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Harry Cassin
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OECD should protect against multi-country enforcement

Claiming international anti-corruption related fines, losses and profits will increasingly become a live issue as countries seek to enforce their own domestic and international anti-corruption laws.

Historically, the USA’s anti-corruption agencies have been able to extract large fines and disgorgements from perpetrators with fairly remote U.S.-connections — but often at the expense of countries that have suffered the substantive and ill-affordable loss. Ironically, this source of lucrative enforcement may now be operating unfairly for U.S.-companies and individuals. It may underpin an official reluctance to embrace fully the intention expressed in Article 4.3 of the OECD Anti-Bribery Convention that states:

When more than one Party has jurisdiction over an alleged offence described in this Convention, the Parties involved shall, at the request of one of them, consult with a view to determining the most appropriate jurisdiction for prosecution.

Interesting arguments have been advanced that provided a formal Art 4.3 request is submitted, the Convention, as a U.S.-implemented treaty, overrides the constitutional doctrine of dual sovereignty for crimes (which bars protection against international double jeopardy prosecutions). However, the fact remains that the wording of Art 4.3 is hopelessly vague, with no mandatory mechanism to determine the appropriate jurisdiction following an inconclusive consultation.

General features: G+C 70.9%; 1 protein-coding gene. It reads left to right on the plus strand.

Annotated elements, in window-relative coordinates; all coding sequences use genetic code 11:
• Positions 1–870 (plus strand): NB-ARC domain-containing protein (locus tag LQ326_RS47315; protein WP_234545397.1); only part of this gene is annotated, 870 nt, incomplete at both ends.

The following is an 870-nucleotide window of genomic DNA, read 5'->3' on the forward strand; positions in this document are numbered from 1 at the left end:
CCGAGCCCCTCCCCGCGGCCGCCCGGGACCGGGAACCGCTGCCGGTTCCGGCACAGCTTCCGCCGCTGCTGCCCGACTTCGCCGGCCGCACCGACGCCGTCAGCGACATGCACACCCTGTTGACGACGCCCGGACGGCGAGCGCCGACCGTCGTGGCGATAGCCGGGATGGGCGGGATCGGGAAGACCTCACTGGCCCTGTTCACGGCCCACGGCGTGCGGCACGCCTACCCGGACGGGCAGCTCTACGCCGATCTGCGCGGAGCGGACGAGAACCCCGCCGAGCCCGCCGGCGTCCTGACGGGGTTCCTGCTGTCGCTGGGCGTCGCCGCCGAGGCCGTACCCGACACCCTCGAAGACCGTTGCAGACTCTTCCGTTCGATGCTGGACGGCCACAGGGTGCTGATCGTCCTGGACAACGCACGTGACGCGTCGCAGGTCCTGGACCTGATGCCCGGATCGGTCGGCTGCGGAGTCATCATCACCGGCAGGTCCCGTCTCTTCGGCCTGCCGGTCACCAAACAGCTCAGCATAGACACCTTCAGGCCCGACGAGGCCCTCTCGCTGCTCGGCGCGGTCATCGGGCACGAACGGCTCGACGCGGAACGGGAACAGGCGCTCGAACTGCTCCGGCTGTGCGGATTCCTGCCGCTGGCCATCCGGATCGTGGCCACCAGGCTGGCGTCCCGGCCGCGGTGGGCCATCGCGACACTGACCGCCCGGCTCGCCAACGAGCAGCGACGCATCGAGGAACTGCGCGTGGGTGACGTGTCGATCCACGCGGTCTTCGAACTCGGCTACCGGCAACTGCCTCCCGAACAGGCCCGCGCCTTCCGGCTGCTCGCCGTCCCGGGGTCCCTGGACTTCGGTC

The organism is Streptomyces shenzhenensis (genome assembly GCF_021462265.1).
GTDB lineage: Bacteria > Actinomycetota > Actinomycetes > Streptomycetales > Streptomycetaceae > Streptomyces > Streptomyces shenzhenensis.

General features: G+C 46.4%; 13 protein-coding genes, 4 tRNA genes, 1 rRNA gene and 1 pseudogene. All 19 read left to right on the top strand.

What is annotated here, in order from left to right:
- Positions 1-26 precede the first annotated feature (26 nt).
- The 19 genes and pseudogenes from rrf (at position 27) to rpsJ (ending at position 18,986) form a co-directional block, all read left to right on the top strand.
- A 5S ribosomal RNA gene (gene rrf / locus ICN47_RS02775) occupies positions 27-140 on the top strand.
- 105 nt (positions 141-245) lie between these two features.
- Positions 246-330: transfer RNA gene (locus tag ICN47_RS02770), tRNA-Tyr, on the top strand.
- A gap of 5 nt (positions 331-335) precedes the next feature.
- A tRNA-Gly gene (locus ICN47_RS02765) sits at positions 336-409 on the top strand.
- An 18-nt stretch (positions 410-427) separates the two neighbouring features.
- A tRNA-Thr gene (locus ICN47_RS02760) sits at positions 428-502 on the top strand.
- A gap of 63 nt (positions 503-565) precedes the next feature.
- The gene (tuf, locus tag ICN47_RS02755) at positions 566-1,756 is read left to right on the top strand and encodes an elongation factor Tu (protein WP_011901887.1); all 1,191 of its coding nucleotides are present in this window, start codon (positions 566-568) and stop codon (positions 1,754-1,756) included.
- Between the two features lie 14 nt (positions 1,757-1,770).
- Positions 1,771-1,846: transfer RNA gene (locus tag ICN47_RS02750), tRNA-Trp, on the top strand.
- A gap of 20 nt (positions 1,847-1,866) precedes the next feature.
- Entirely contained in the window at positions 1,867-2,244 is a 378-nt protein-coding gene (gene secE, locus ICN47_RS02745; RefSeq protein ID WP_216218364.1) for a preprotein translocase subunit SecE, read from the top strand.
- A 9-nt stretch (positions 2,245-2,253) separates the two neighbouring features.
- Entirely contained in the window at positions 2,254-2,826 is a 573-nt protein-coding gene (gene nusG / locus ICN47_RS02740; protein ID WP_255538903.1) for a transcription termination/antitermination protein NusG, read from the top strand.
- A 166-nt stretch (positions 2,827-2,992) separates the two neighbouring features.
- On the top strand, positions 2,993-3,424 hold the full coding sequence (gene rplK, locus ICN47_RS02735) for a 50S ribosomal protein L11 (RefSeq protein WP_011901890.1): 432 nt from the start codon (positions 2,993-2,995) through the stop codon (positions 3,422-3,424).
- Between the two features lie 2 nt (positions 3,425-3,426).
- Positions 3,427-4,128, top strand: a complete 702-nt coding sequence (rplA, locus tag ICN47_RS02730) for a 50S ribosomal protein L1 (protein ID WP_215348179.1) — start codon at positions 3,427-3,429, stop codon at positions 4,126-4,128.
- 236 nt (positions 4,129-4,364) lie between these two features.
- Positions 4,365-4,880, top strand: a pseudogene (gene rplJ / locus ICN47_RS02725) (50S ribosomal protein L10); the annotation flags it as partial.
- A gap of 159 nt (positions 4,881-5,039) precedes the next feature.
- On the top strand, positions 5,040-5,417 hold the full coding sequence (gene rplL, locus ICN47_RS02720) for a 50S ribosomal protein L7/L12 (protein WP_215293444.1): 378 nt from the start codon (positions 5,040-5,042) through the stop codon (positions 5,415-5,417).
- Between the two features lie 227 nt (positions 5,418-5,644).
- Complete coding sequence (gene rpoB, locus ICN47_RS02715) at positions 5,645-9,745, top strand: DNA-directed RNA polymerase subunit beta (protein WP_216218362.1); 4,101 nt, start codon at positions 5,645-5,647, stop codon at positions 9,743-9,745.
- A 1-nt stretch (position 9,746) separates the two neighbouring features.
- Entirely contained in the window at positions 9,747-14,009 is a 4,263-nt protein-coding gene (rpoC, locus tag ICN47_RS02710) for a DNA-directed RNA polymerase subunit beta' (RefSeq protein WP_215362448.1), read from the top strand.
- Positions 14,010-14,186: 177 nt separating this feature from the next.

There have been numerous calls for international protection against multiple international prosecutions. Recently, Canada, as part of its corruption law reforms to the Corruption of Foreign Public Officials Act, extended its own companies and individuals protection against subsequent prosecution in Canada for an offense already tried in another jurisdiction. Without a similar approach in the U.S., “the level playing field” justification for the FCPA may be turned on its head. U.S. companies could face a double whammy of national and international enforcement agencies seeking to extract large penalties in respect of the same offense.

It may not be straightforward, but the OECD Convention ought to be amended to provide for a binding Art 4.3 mechanism to determine an appropriate prosecution jurisdiction. Factors in that determination might include where the substantive offence occurred or was facilitated, where the losses either occurred or were received, the nationality or connections of the respective participants, the existence of the rule of law, appropriate penal sanctions and whether there would be an equitable sharing of penalties and recoveries.

Alistair Craig is a commercial barrister practicing in London. He can be contacted here.

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